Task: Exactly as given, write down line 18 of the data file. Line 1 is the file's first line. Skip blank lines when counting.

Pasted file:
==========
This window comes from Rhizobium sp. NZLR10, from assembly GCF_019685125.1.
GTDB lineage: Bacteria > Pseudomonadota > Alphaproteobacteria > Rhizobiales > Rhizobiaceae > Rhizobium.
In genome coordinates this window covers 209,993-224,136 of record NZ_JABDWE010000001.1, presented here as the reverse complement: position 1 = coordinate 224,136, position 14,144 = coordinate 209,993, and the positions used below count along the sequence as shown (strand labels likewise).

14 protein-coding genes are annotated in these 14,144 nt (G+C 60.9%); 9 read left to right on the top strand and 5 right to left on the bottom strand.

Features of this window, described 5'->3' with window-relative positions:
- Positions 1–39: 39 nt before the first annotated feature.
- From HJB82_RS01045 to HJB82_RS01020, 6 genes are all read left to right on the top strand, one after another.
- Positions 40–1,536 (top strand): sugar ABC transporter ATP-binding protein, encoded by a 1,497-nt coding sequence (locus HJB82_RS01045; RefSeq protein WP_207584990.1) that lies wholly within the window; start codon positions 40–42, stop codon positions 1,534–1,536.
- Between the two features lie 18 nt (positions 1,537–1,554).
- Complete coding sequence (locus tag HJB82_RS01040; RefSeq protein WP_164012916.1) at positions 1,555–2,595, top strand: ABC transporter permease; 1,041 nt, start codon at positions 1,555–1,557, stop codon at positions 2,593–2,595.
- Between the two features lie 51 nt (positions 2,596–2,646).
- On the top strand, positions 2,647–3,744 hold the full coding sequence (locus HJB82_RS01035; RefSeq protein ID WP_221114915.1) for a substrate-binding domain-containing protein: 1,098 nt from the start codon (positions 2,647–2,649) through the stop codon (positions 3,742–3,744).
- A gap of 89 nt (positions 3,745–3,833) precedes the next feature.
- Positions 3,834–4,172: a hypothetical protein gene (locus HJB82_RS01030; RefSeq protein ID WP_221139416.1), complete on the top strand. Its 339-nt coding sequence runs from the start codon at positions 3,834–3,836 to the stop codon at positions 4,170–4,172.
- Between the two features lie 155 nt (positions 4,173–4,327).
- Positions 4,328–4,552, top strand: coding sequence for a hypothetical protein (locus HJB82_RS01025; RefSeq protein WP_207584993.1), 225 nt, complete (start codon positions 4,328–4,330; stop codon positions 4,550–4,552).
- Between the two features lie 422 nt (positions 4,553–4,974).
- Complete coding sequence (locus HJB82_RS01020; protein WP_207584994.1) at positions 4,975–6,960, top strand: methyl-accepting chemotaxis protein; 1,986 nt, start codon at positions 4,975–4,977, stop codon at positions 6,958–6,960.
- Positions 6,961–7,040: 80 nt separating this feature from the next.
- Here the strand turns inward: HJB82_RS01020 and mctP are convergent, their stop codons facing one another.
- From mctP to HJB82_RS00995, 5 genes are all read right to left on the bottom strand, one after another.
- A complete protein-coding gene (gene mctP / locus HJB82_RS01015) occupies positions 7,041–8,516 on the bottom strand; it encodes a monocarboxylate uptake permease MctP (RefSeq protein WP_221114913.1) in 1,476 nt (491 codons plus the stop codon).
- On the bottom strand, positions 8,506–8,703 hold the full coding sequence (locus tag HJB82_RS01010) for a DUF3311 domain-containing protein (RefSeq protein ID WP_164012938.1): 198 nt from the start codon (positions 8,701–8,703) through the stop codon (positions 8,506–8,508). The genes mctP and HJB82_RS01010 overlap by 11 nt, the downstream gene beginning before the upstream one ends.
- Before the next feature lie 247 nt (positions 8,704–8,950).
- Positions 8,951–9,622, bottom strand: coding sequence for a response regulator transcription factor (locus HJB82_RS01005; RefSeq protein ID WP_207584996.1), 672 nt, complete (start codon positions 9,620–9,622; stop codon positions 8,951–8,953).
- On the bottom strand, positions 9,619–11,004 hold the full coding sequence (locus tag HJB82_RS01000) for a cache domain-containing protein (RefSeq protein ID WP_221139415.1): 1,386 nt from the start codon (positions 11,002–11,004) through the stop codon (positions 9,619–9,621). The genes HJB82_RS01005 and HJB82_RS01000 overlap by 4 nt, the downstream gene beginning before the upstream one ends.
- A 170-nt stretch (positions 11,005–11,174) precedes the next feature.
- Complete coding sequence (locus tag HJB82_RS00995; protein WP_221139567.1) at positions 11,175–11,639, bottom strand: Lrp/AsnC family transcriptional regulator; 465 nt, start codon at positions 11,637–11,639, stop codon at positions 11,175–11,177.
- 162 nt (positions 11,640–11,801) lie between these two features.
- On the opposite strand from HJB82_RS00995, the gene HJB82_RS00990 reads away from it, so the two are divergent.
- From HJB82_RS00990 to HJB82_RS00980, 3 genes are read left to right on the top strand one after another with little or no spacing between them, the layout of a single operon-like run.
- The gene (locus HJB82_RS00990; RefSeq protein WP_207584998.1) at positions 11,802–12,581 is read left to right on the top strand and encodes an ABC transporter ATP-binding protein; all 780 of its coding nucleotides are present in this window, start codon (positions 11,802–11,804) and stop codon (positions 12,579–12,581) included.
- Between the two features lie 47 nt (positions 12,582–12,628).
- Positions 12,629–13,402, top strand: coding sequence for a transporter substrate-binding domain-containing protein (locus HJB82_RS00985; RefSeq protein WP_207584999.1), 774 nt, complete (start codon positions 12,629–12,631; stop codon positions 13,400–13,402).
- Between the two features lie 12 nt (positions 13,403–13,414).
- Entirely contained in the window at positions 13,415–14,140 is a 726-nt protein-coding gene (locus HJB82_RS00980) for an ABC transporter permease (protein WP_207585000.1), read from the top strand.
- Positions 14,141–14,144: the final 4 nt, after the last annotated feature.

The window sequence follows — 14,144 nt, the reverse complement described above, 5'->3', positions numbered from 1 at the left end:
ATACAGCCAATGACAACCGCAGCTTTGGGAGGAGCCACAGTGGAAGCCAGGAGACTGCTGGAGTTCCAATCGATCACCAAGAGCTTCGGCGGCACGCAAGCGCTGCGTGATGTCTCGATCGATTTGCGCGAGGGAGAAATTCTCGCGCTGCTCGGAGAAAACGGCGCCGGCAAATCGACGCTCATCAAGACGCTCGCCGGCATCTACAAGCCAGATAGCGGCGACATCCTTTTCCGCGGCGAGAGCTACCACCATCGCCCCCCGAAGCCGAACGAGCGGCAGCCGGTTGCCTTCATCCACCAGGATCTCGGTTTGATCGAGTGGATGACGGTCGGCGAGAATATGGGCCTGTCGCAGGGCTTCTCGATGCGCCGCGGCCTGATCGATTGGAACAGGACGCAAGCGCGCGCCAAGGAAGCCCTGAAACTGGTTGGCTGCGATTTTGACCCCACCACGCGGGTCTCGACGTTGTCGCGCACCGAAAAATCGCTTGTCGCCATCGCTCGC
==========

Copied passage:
- Complete coding sequence (locus HJB82_RS01020; protein WP_207584994.1) at positions 4,975–6,960, top strand: methyl-accepting chemotaxis protein; 1,986 nt, start codon at positions 4,975–4,977, stop codon at positions 6,958–6,960.